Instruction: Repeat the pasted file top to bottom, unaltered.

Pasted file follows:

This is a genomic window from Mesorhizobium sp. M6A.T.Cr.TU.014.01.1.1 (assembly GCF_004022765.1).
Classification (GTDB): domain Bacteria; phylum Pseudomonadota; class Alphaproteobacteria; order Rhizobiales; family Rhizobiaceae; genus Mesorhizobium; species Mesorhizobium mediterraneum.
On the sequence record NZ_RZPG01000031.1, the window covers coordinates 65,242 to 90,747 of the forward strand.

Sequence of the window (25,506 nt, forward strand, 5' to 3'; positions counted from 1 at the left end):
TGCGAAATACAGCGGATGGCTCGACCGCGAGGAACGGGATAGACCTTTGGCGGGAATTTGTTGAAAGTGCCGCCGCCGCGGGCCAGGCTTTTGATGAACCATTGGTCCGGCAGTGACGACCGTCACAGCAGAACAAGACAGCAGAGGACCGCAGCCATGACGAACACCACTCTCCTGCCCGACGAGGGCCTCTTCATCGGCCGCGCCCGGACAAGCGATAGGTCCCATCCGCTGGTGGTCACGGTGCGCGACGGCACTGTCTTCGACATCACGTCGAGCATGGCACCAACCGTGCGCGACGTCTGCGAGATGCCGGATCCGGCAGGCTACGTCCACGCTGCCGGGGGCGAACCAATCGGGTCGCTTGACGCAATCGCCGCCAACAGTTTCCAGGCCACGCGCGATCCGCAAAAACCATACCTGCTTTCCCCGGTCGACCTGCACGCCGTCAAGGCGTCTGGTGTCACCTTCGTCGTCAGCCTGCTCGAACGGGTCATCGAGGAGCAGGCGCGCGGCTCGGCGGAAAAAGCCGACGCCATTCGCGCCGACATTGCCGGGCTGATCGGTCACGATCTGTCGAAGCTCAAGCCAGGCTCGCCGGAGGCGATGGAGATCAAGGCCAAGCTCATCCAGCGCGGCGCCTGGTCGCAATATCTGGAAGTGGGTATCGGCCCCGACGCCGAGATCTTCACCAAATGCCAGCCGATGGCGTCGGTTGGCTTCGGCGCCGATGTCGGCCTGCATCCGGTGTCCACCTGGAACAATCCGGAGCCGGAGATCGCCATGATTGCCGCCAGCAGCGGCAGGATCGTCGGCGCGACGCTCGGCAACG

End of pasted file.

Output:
This is a genomic window from Mesorhizobium sp. M6A.T.Cr.TU.014.01.1.1 (assembly GCF_004022765.1).
Classification (GTDB): domain Bacteria; phylum Pseudomonadota; class Alphaproteobacteria; order Rhizobiales; family Rhizobiaceae; genus Mesorhizobium; species Mesorhizobium mediterraneum.
On the sequence record NZ_RZPG01000031.1, the window covers coordinates 65,242 to 90,747 of the forward strand.

Sequence of the window (25,506 nt, forward strand, 5' to 3'; positions counted from 1 at the left end):
TGCGAAATACAGCGGATGGCTCGACCGCGAGGAACGGGATAGACCTTTGGCGGGAATTTGTTGAAAGTGCCGCCGCCGCGGGCCAGGCTTTTGATGAACCATTGGTCCGGCAGTGACGACCGTCACAGCAGAACAAGACAGCAGAGGACCGCAGCCATGACGAACACCACTCTCCTGCCCGACGAGGGCCTCTTCATCGGCCGCGCCCGGACAAGCGATAGGTCCCATCCGCTGGTGGTCACGGTGCGCGACGGCACTGTCTTCGACATCACGTCGAGCATGGCACCAACCGTGCGCGACGTCTGCGAGATGCCGGATCCGGCAGGCTACGTCCACGCTGCCGGGGGCGAACCAATCGGGTCGCTTGACGCAATCGCCGCCAACAGTTTCCAGGCCACGCGCGATCCGCAAAAACCATACCTGCTTTCCCCGGTCGACCTGCACGCCGTCAAGGCGTCTGGTGTCACCTTCGTCGTCAGCCTGCTCGAACGGGTCATCGAGGAGCAGGCGCGCGGCTCGGCGGAAAAAGCCGACGCCATTCGCGCCGACATTGCCGGGCTGATCGGTCACGATCTGTCGAAGCTCAAGCCAGGCTCGCCGGAGGCGATGGAGATCAAGGCCAAGCTCATCCAGCGCGGCGCCTGGTCGCAATATCTGGAAGTGGGTATCGGCCCCGACGCCGAGATCTTCACCAAATGCCAGCCGATGGCGTCGGTTGGCTTCGGCGCCGATGTCGGCCTGCATCCGGTGTCCACCTGGAACAATCCGGAGCCGGAGATCGCCATGATTGCCGCCAGCAGCGGCAGGATCGTCGGCGCGACGCTCGGCAACG